A wordless graphic novel depicting a universal story of immigration. Shaun Tan has said he wanted his book to build a kind of empathy in readers: “In Australia, people don’t stop to imagine what it’s like for some of these refugees. They just see them as a problem once they’re here, without thinking about the bigger picture. I don’t expect the book to change anybody’s opinion about things, but if it at least makes them pause to think, I’ll feel as if I’ve succeeded in something.”

Yang, Gene Luen. American Born Chinese. On Reserve. PN6727.Y36 A84 2006

This book is more than the retelling of an Chinese-American childhood; it is also a fable for every kid who feels like an outsider. Filtered through cultural icons and pointed stereotypes, this is a dynamic, clear, and expressive tale about growing up different, with the ultimate message of self-acceptance.

Books about teaching graphic novels:

Bronzo, William G. Wham! : teaching with graphic novels across the curriculum. LB1044.9.C59 B76 2014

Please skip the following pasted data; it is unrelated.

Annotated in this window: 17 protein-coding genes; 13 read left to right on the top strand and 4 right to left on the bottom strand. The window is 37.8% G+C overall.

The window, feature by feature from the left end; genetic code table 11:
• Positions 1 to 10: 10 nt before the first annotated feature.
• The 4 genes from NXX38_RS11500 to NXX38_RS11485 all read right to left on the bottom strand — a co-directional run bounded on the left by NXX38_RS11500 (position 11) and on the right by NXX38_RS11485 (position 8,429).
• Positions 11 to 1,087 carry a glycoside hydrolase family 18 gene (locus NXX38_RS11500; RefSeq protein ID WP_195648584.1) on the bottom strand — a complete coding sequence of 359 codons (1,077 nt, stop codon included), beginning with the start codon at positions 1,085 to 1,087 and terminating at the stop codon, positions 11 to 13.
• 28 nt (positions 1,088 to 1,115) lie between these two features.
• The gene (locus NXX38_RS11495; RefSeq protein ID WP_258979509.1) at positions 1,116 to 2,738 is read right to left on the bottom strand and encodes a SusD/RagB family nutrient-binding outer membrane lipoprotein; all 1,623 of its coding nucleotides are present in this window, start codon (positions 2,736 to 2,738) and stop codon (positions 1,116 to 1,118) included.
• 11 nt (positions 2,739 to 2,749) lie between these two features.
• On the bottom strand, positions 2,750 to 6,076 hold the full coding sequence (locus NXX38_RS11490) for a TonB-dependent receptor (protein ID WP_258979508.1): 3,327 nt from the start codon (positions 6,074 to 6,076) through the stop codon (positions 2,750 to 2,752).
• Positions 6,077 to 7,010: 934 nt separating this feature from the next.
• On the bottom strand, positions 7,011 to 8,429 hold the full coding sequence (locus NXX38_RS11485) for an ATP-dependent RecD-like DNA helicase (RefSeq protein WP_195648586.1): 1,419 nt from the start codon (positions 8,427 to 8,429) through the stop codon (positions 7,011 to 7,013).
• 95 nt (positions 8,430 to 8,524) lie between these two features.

Dong, Lan (ed.). Teaching comics and graphic narratives: essays on theory, strategy and practice. Oversize LB1044.9.C59 T43 2012

Dooley, Michael and Steven Heller (eds.). The education of a comics artist : visual narrative in cartoons, graphic novels, and beyond. NC1320 .E29 2005

Frey, Nancy and Douglas Fisher (eds.). Teaching visual literacy : using comic books, graphic novels, anime, cartoons, and more to develop comprehension and thinking skills. LB1068 .T43 2008

Jaffe, Meryl and Katie Monnin. Using content-area graphic texts for learning : a guide for middle-level educators. Oversize LB1632 .J34 2013